E-car sharing comes of age
Giving up your own car and sharing one with other people instead – car sharing is the hot trend of the moment. But if it's going to succeed with electric vehicles, charging times need to be shorter and booking processes simpler. That means a straightforward process for finding the electric car that best suits your needs as well as a wide-ranging charging infrastructure. At the eCarTec trade fair in Munich on October 22, six Fraunhofer Institutes will be demonstrating the technology that will make e car sharing a viable concept.
Every day, private motor transportation causes traffic jams, pollution and a shortage of parking spaces. The number one mode of transportation – the automobile – is one of the biggest burdens on urban spaces and their inhabitants. But does it have to be this way? Other options have emerged that offer reliable, low-emission mobility in cities and the surrounding areas: not just electromobility, but digital networking and car sharing, too. In a project entitled "Shared use of e-mobility: vehicles, data and infrastructure" (GeMo for short), six Fraunhofer Institutes are combining these trends, which so far have been worked on virtually in isolation, and making them accessible.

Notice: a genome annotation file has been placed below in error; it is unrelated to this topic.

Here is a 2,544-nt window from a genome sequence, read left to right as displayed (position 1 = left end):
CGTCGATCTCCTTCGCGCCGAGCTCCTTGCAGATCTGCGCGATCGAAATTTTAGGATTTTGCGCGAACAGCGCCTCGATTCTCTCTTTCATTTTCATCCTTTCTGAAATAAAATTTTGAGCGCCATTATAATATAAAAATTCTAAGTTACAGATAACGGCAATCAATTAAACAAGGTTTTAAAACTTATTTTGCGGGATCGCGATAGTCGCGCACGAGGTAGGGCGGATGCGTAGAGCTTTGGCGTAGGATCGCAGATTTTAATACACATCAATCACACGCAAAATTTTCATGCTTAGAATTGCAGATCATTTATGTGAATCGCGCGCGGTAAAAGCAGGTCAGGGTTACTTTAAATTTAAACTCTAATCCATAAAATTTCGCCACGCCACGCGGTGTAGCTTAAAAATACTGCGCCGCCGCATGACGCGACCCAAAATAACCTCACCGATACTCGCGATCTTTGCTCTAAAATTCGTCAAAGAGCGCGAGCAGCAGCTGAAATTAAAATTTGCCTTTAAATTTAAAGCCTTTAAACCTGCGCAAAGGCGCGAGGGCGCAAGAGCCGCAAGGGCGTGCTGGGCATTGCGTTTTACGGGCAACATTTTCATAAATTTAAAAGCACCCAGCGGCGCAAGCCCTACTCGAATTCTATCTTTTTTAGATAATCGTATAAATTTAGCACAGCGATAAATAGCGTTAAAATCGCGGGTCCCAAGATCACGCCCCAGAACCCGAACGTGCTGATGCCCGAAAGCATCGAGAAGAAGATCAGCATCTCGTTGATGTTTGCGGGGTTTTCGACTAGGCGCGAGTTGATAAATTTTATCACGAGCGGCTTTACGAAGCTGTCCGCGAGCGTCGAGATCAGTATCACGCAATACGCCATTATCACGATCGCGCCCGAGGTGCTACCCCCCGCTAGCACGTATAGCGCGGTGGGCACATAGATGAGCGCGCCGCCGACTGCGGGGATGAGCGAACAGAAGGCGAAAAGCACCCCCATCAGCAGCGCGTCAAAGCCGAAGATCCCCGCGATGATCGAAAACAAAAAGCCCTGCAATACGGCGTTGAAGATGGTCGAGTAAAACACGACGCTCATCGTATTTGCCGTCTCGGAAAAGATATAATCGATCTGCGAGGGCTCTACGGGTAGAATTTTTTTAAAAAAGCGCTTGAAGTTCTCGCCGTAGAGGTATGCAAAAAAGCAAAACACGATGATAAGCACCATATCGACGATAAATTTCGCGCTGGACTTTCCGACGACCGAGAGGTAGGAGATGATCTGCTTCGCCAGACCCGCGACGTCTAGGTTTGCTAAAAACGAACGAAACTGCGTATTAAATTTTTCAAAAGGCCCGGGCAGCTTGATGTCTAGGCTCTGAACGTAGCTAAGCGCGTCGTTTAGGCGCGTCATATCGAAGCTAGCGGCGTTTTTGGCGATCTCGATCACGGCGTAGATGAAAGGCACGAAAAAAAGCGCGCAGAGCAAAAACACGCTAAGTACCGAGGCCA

The result: a comprehensive package of eight technological innovations that are making shared e-vehicles the true superheroes of the city. To better demonstrate these advances, the institutes have bundled them in a concept car. With access to a pioneering infrastructure featuring inductive charging stations and cloud-based charging management, charging the e-car becomes fast and straightforward. What's more, if it's a car sharing vehicle, drivers can easily find it in the city and book it using a convenient app. An on-board unit enables the car to communicate with various cloud services, other e vehicles and the charging infrastructure. As a result, the car can provide data on its position, or how much charge its battery has remaining.
"To make shared mobility a reality, we have to link vehicles, data and infrastructure. That was the core of our project," says Florian Rothfuss, the person in charge of the GeMo project at consortium leader Fraunhofer IAO. "What we need are applicable information and communication solutions that are both very reliable and easy to use. However, everything depends on having a convenient charging infrastructure integrated within the city." The six Fraunhofer Institutes will reveal their solutions on October 22 at eCarTec in Munich (Booth 418). Naturally, visitors will have the chance to take a close look at the concept car and get information about the new technologies straight from the developers. Experts from automotive manufacturing as well as urban and project development will also be on hand to discuss the future of mobility.